Plants - Trees and Shrubs

The politics of gardening: Our love of trees

Katharine Fletcher

Felling a beloved neighbourhood tree triggers important reflections

Family ties
It will be no surprise to learn this couple have family connections with trees spanning generations. An Italian immigrant, Pietropaolo recalls olive orchards in the Old Country. Meanwhile, their Toronto garden is graced with black walnut, apple, apricot, cherry, mulberry, plum, pear and other trees. They have fond memories of his father lovingly caring for a fig tree which demanded special protection each fall to survive our Canadian winter.
Today, the couple’s three daughters share their appreciation of trees. Every autumn, the family spends time together harvesting, then preserving the fruits, and making mulberry wine—or vinegar, as happened one year.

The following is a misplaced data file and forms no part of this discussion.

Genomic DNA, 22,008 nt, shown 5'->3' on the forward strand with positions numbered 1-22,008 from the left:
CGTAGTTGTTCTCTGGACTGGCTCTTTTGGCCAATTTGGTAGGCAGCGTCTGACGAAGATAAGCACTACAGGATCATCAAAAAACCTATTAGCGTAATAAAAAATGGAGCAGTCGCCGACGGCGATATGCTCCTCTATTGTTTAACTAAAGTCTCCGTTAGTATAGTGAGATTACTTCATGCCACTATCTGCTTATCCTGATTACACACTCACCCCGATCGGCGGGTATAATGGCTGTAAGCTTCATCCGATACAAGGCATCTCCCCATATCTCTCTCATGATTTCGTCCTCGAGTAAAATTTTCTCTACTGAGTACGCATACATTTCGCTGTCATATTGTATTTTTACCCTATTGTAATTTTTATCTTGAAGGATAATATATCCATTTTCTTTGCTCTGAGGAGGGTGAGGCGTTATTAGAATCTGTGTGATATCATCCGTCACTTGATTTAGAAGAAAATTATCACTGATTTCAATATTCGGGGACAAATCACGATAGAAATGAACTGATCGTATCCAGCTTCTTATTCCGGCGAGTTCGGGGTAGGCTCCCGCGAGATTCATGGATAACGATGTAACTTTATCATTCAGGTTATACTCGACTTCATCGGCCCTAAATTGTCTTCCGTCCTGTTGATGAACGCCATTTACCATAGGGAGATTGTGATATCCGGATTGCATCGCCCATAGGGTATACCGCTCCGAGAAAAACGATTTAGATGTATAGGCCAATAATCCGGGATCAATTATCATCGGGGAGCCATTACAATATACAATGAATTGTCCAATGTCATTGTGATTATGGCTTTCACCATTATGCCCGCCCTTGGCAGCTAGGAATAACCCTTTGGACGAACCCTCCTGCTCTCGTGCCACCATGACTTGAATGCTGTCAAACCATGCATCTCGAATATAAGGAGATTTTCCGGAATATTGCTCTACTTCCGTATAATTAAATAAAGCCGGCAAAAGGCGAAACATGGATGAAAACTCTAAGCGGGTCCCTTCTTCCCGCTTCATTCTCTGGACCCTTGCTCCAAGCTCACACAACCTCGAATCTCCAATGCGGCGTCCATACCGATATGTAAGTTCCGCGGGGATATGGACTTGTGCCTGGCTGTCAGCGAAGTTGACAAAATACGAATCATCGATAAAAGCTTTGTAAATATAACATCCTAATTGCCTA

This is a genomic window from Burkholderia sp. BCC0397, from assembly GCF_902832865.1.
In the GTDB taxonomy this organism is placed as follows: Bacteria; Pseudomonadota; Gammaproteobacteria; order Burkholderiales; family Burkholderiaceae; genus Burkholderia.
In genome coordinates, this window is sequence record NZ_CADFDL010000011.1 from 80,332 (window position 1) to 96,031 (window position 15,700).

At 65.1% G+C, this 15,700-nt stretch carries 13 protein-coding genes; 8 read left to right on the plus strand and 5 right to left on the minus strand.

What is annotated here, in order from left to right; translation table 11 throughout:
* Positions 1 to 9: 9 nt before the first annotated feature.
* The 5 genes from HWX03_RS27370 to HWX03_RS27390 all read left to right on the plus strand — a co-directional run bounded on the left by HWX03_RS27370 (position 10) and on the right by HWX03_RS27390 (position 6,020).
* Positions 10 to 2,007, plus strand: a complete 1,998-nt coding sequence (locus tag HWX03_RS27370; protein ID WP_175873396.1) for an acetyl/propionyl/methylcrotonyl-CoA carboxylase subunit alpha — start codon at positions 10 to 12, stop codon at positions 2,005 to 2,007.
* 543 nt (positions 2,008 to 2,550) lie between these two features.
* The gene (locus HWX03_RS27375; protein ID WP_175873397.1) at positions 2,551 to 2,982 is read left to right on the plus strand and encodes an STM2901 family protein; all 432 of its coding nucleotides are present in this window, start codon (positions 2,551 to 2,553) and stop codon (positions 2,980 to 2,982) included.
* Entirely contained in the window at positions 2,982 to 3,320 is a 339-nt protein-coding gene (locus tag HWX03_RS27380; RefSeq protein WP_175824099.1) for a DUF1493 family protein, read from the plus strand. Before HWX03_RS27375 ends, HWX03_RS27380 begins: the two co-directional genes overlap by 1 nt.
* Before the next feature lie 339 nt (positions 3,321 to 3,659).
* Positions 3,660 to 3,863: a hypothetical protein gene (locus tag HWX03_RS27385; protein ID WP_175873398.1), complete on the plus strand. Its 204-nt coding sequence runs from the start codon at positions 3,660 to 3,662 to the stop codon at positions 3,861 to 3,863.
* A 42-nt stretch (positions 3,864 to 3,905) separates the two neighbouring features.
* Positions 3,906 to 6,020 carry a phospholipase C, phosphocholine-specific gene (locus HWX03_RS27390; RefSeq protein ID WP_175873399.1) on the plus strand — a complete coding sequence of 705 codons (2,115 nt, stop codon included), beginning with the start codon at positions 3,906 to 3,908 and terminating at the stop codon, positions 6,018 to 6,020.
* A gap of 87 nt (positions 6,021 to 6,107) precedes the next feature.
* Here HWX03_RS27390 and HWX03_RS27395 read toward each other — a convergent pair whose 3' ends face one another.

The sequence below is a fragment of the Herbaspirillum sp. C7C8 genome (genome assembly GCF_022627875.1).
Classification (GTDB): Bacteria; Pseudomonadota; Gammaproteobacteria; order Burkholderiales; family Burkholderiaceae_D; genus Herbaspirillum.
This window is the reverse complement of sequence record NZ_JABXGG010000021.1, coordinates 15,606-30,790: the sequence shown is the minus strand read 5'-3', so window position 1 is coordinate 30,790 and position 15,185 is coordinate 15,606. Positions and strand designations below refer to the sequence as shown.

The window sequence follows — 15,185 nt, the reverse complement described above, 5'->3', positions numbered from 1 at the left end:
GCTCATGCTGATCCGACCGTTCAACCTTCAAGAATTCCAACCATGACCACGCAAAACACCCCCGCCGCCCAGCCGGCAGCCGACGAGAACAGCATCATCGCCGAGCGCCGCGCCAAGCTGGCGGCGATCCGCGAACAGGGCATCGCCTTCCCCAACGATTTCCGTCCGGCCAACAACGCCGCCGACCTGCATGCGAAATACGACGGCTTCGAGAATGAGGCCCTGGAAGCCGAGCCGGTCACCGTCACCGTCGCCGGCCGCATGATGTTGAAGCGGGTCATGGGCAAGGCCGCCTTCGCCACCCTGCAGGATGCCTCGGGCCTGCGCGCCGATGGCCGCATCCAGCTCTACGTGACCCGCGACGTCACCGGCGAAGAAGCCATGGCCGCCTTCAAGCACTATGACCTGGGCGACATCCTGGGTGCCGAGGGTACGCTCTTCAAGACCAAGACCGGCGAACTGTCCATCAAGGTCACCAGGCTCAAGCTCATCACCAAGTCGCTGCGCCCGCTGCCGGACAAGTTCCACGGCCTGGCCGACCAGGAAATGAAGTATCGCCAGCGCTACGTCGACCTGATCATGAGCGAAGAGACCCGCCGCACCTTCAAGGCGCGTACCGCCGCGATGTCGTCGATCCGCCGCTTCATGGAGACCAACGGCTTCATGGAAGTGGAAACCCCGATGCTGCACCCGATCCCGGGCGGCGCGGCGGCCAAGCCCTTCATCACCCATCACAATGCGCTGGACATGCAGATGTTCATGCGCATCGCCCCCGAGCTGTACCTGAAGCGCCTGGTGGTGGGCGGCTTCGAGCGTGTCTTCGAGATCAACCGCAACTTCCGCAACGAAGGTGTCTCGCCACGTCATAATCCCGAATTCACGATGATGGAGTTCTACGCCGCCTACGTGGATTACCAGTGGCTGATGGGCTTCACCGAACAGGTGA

Reality strikes
However, reality rings her bell: trees cannot live forever. Advanced age, dangerously positioned limbs or infiltrating roots can mean they require felling or trimming before they endanger property (cars, fences, houses, garages).

How can we sensibly incorporate trees into our lives, remain enriched by their presence, and increase our intangible-but-crucial spiritual wellbeing?

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